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Mountain music comes to town
Bear on the Square visitors get an earful of fiddles and banjos at popular festival
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Mac Claflin plays a fiddle tune with a group of musicians on the downtown Dahlonega square Saturday during the Bear on the Square Festival. - photo by Tom Reed

Bear on the Square Mountain Festival

Folk music, arts and crafts in downtown Dahlonega.

When: 10 a.m. to 5 p.m. today

Where: Downtown Dahlonega

How much: Market is free; $15 to see afternoon mainstage performers

More info: 706-348-1370, or online

 

DAHLONEGA — To say that there is music on every corner of the annual Bear on the Square Mountain Festival this weekend is not correct - it's way more than that.

As you wander past the folk vendors along the square, you seamlessly pass from one band of fiddles, banjos and guitars into the next.

For folk musician, founder and festival president Glenda Pender, preserving the Appalachian spirit felt in its music is what the festival is all about.

"We wanted to celebrate Appalachian culture through music, crafts and dance," Pender said, "but we wanted it to be authentic."

Bear on the Square, which takes its name from a few surprise visitors to the town 16 years ago, began as an effort to preserve and share mountain culture.

The festival features vendors selling and demonstrating folk arts and crafts.

But the emphasis is on Appalachian music, which encompasses old-time, roots and bluegrass tunes, all of which were heard throughout the square this weekend.

With band performances and dance demonstrations planned all day and into the night, there was plenty to see and hear. And with up to 50 impromptu performances going on at any given time, it was just as easy to participate by joining the jams. A group of five could quickly become a band of 10 or 11 as others unpacked their instruments and filled the circle.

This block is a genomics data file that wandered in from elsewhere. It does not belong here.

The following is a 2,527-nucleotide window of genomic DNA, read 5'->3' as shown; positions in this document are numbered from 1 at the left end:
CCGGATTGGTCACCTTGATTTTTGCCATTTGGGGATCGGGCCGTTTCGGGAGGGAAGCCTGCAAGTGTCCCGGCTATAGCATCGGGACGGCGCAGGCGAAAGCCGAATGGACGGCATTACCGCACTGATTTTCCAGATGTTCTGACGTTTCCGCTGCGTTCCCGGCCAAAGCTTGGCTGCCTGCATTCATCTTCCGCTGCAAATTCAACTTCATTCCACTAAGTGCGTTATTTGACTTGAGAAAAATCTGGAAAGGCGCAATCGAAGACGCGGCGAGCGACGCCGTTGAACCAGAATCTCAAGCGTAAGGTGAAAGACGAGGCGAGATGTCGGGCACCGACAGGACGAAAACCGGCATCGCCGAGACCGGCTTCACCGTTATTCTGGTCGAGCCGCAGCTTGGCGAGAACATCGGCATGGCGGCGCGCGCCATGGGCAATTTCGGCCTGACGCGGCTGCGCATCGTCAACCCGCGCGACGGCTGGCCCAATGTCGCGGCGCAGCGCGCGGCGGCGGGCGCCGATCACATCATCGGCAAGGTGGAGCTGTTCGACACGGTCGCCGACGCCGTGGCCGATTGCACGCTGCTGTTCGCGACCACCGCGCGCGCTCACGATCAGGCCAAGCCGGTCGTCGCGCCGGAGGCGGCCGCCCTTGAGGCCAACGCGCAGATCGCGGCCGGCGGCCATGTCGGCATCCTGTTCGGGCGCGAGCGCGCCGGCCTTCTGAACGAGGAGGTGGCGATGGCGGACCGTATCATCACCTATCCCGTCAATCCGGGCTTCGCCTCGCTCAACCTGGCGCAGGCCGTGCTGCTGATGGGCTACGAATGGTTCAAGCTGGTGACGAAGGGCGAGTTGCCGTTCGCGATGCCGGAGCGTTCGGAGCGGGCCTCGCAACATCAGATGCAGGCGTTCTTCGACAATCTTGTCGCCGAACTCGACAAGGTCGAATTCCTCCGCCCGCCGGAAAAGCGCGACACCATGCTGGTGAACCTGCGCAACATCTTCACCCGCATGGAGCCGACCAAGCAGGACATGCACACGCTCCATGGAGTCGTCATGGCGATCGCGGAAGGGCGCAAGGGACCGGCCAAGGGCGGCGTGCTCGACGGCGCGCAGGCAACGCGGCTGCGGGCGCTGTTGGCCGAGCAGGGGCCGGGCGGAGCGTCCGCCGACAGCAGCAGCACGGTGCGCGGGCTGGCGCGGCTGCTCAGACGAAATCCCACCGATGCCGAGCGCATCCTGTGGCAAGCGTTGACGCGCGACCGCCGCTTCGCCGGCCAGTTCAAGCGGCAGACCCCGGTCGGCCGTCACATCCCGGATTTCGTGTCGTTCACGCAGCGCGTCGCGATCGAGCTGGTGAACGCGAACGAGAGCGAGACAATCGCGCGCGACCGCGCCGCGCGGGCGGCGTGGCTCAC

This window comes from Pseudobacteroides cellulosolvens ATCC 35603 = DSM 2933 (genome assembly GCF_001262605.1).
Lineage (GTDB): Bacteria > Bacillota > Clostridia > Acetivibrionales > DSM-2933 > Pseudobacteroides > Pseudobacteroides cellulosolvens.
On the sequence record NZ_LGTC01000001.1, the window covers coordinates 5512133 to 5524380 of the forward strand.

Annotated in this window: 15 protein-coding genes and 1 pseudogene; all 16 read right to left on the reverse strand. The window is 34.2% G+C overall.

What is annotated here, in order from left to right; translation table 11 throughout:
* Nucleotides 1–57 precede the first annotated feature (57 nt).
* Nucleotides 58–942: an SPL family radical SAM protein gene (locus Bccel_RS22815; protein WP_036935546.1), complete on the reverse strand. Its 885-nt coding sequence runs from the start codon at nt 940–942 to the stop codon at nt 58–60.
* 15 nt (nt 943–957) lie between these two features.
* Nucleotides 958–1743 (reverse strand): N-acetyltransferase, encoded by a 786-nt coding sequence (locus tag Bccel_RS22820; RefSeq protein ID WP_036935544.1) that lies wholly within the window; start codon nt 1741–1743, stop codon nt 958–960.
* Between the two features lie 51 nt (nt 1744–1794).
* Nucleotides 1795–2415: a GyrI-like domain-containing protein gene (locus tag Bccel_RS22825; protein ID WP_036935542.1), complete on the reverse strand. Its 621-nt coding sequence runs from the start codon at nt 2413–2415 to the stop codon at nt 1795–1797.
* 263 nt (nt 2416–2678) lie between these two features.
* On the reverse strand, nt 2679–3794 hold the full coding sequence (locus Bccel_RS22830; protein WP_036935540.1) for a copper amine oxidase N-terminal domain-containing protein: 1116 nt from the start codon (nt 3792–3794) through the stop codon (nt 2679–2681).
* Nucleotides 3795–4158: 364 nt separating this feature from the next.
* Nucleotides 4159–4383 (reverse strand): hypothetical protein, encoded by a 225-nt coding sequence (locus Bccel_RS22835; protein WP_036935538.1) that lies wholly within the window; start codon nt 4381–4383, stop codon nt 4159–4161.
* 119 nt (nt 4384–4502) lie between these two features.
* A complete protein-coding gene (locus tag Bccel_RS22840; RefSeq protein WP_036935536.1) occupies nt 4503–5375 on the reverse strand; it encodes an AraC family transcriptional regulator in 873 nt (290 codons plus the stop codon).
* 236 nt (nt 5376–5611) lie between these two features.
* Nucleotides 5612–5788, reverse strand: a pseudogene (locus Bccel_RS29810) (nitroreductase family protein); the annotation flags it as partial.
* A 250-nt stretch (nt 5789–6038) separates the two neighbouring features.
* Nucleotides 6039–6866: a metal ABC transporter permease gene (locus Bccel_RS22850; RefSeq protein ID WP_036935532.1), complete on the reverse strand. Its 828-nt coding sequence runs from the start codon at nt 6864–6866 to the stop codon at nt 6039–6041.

For performer and teacher Jason Kenney, the music's accessibility is what makes folk instruments and tunes, particularly bluegrass, so easy to learn.

"I love bluegrass, because you can go to a place like this where everyone knows the same songs (and play together). It sounds good," Kenney said.

There were several musical workshops at the festival. Kenney and his wife, Laura, stood under the Little Pickers' tent, introducing folk instruments to children.

"We call it a musical petting zoo for kids of all ages," Laura Kenney said.

The children could try their hands at the guitar, mandolin or mountain dulcimer, but Harrison Grisom of Flowery Branch really wanted to play the fiddle.

He reached up to Kenney eagerly as she told him about the horsehair bow she was about to give him.

Finally Kenney tucked the instrument under the 3-year-old's chin, and only assisted slightly as he drew the bow across the strings, producing a distinct fiddle tone.

Children aren't the only ones who explored mountain music.

An elementary school music teacher with a background in classical and jazz, Owen Lay, 68, of Atlanta has found a new appreciation for the folk genre.

Unusual instruments, like the three-stringed guitar he planned to purchase from one of the vendors to show his students, is what separates folk from more commercial music.

"It's the music of the people," Lay said.

Pender said that heart of Appalachian music is being able to share your soul with others in the community through song.

It's "a sense of belonging, of shared joy and appreciation for music that's so authentic," Pender said.

 

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